“I remember it was his senior year. My mother was the cheerleading coach at the high school at the time. She had breast cancer earlier,” Perry said. “It was October when they do the Pink Out. We came out with the pink eye black, and he had my mom's name on the eye black. He never told me he was going to do it. It meant a whole lot to her and to me and my twin brother.”

Watson never stops showing his appreciation to Perry.

“I'm down here as the offensive coordinator at Coffee High School, and my team made it to the third round, and that's the farthest they've made it in a long time,” Perry said. “He sent a video message to my team and right before we went to play he called my quarterback and was giving him words of encouragement. He came up to me and was like, ‘Did you get Deshaun to call?’ And I said, no, because I hadn't and he said, ‘He just called me!’ It means' so much to that kid, and he doesn't even know that kid. No one told him to do that, but that's just the type of kid he is. This was right before the ACC Championship too, so he's kind of busy, but he takes the time to do stuff like that.”

The Heisman and Pride

Perry said he tries to watch every play when Watson is on the field, and the two are in constant contact.

“I text him every week, and we talk on the phone. Mainly in a text,” Perry said. “It's definitely pride. It's hard to explain. You almost feel like you're living and dying on every play also. I worry about when he gets hit. It still gets me every time he adjusts his knee pad, 'Oh God he's hurt.'”

Perry watched with pride and emotion when Watson was picked as one of the five Heisman finalists earlier this month, and he saw the hurt register in Watson’s eyes when Louisville’s Lamar Jackson was picked as the winner. Then, old lessons began to take hold.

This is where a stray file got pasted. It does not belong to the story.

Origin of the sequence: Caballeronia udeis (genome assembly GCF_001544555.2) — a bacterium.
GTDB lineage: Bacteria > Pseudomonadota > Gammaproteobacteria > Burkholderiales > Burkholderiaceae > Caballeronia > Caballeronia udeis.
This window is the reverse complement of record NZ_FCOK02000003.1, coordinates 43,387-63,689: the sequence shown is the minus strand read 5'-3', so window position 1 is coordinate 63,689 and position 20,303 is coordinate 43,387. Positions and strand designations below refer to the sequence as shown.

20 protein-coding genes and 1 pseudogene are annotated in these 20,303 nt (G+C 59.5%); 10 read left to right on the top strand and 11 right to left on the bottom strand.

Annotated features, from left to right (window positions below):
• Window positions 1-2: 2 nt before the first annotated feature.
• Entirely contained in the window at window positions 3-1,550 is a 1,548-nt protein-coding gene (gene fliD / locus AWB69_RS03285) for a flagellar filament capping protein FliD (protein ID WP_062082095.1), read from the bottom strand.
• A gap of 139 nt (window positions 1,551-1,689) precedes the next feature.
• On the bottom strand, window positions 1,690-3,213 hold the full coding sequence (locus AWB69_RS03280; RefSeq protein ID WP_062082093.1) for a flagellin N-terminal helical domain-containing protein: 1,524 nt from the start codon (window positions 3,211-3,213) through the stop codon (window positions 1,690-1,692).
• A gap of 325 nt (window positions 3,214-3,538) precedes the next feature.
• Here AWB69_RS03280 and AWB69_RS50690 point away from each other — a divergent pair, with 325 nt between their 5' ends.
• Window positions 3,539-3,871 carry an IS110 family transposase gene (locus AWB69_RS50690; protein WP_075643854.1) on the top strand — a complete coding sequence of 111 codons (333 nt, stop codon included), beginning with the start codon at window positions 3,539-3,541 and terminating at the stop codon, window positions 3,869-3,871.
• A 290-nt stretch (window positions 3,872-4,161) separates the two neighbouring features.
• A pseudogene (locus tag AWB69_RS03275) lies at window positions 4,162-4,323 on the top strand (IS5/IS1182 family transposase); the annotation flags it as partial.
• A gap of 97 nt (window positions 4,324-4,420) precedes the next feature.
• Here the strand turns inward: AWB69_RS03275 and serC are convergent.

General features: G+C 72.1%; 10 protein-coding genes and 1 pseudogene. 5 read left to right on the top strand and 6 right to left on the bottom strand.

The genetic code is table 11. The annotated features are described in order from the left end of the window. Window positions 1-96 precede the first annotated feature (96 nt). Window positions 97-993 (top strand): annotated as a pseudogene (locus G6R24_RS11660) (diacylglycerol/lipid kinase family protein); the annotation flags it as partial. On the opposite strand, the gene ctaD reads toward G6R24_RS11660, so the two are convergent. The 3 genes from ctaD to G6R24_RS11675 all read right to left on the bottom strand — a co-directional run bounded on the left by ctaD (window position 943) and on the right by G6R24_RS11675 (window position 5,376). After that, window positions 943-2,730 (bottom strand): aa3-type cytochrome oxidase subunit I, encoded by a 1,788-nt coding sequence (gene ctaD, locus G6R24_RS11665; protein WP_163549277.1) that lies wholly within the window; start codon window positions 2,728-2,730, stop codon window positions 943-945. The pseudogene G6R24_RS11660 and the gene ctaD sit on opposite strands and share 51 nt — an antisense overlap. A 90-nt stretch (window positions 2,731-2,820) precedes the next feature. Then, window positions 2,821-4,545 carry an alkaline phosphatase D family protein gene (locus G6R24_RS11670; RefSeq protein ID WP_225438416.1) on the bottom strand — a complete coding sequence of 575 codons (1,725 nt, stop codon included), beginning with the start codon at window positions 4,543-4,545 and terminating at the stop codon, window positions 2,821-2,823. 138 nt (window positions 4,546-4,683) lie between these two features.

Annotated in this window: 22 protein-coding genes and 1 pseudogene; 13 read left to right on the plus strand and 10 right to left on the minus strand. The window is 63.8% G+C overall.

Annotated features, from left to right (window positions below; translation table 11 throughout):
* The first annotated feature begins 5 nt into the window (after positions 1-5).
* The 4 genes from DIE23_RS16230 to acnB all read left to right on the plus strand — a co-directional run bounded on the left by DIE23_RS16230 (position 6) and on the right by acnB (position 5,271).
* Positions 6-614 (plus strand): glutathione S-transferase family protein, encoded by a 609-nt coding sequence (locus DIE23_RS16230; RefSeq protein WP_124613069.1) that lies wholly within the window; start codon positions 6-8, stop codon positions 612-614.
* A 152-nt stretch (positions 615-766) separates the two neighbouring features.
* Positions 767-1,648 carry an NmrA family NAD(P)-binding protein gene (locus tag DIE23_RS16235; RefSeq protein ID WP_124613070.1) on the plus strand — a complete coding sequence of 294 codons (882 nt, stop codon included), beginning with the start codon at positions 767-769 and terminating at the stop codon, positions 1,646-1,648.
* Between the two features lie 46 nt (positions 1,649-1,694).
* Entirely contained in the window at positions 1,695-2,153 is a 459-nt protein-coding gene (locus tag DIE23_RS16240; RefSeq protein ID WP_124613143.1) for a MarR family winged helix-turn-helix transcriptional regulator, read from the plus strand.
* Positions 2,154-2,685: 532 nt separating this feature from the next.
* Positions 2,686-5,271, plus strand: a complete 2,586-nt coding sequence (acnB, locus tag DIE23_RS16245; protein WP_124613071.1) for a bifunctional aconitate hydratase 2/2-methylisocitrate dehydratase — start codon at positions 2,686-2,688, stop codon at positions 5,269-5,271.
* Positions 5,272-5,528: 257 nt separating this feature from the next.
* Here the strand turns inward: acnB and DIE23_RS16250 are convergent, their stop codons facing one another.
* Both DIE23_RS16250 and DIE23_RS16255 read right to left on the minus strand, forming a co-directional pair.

“I think the biggest thing is the roller coaster ride that is playing quarterback. There are going to be moments when all of the adversity sets in, and most kids can't handle it,” Perry said. “It snowballs. Something we always talked about was ‘snap and clear.’ It's one play at a time, and all that matters is the next play. Anything in the past, whether you just threw a touchdown or interception, it doesn't concern you. It's all about the next play. That's something we always harped on with him. And, then, what it meant to be the quarterback. All eyes are on you. You represent the whole program.”

He knew that not winning the Heisman Trophy would only serve to fuel Watson’s competitive fire.

“You don't seem him rattled. You never see him rattled,” Perry said. “After watching that night, I saw that look in his eye, and I just thought, 'Welp, that's the worst thing that can happen to Ohio State and Alabama right there.' The bigger the opponent, the bigger stage, that brings out the best in him. I can't wait to see him. He’s going to go off on them.”